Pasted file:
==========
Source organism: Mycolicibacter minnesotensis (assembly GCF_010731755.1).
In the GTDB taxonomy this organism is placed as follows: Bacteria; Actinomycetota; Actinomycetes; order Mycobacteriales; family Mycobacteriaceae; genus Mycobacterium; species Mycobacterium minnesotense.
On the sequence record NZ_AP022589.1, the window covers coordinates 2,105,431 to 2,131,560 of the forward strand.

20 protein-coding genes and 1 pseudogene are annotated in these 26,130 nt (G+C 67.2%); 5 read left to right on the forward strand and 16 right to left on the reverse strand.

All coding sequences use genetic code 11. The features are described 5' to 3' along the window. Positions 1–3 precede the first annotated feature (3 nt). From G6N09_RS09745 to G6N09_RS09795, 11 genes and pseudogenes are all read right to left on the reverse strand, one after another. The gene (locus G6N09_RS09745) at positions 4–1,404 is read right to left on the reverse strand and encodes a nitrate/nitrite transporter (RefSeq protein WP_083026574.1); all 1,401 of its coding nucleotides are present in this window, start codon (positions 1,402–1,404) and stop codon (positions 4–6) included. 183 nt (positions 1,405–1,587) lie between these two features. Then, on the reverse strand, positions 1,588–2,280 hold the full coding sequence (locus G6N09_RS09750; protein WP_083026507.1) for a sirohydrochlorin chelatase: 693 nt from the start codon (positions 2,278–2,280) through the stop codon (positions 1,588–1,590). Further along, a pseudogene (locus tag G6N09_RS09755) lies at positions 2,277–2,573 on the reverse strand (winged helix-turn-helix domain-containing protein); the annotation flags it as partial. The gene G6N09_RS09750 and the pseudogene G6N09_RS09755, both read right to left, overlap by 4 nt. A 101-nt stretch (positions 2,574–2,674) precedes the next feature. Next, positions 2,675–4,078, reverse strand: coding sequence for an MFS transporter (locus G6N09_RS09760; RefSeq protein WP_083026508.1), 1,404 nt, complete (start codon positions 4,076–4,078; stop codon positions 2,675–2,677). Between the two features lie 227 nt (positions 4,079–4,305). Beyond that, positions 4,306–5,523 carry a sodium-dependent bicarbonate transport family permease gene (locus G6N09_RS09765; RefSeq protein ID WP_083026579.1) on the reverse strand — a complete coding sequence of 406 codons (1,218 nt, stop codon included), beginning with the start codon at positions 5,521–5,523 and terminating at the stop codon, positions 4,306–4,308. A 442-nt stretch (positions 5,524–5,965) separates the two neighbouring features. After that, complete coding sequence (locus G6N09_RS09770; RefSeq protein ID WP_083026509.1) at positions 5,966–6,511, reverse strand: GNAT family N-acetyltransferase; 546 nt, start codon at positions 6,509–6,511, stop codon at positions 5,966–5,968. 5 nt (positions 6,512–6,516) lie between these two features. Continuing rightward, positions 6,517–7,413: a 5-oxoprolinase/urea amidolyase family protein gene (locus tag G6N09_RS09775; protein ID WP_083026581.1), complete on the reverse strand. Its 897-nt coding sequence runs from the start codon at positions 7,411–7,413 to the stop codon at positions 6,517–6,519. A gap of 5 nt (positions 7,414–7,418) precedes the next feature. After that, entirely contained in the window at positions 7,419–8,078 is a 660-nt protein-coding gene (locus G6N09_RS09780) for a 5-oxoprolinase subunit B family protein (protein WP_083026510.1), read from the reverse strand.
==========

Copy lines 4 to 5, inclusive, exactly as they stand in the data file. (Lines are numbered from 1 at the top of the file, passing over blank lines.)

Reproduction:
20 protein-coding genes and 1 pseudogene are annotated in these 26,130 nt (G+C 67.2%); 5 read left to right on the forward strand and 16 right to left on the reverse strand.

All coding sequences use genetic code 11. The features are described 5' to 3' along the window. Positions 1–3 precede the first annotated feature (3 nt). From G6N09_RS09745 to G6N09_RS09795, 11 genes and pseudogenes are all read right to left on the reverse strand, one after another. The gene (locus G6N09_RS09745) at positions 4–1,404 is read right to left on the reverse strand and encodes a nitrate/nitrite transporter (RefSeq protein WP_083026574.1); all 1,401 of its coding nucleotides are present in this window, start codon (positions 1,402–1,404) and stop codon (positions 4–6) included. 183 nt (positions 1,405–1,587) lie between these two features. Then, on the reverse strand, positions 1,588–2,280 hold the full coding sequence (locus G6N09_RS09750; protein WP_083026507.1) for a sirohydrochlorin chelatase: 693 nt from the start codon (positions 2,278–2,280) through the stop codon (positions 1,588–1,590). Further along, a pseudogene (locus tag G6N09_RS09755) lies at positions 2,277–2,573 on the reverse strand (winged helix-turn-helix domain-containing protein); the annotation flags it as partial. The gene G6N09_RS09750 and the pseudogene G6N09_RS09755, both read right to left, overlap by 4 nt. A 101-nt stretch (positions 2,574–2,674) precedes the next feature. Next, positions 2,675–4,078, reverse strand: coding sequence for an MFS transporter (locus G6N09_RS09760; RefSeq protein WP_083026508.1), 1,404 nt, complete (start codon positions 4,076–4,078; stop codon positions 2,675–2,677). Between the two features lie 227 nt (positions 4,079–4,305). Beyond that, positions 4,306–5,523 carry a sodium-dependent bicarbonate transport family permease gene (locus G6N09_RS09765; RefSeq protein ID WP_083026579.1) on the reverse strand — a complete coding sequence of 406 codons (1,218 nt, stop codon included), beginning with the start codon at positions 5,521–5,523 and terminating at the stop codon, positions 4,306–4,308. A 442-nt stretch (positions 5,524–5,965) separates the two neighbouring features. After that, complete coding sequence (locus G6N09_RS09770; RefSeq protein ID WP_083026509.1) at positions 5,966–6,511, reverse strand: GNAT family N-acetyltransferase; 546 nt, start codon at positions 6,509–6,511, stop codon at positions 5,966–5,968. 5 nt (positions 6,512–6,516) lie between these two features. Continuing rightward, positions 6,517–7,413: a 5-oxoprolinase/urea amidolyase family protein gene (locus tag G6N09_RS09775; protein ID WP_083026581.1), complete on the reverse strand. Its 897-nt coding sequence runs from the start codon at positions 7,411–7,413 to the stop codon at positions 6,517–6,519. A gap of 5 nt (positions 7,414–7,418) precedes the next feature. After that, entirely contained in the window at positions 7,419–8,078 is a 660-nt protein-coding gene (locus G6N09_RS09780) for a 5-oxoprolinase subunit B family protein (protein WP_083026510.1), read from the reverse strand.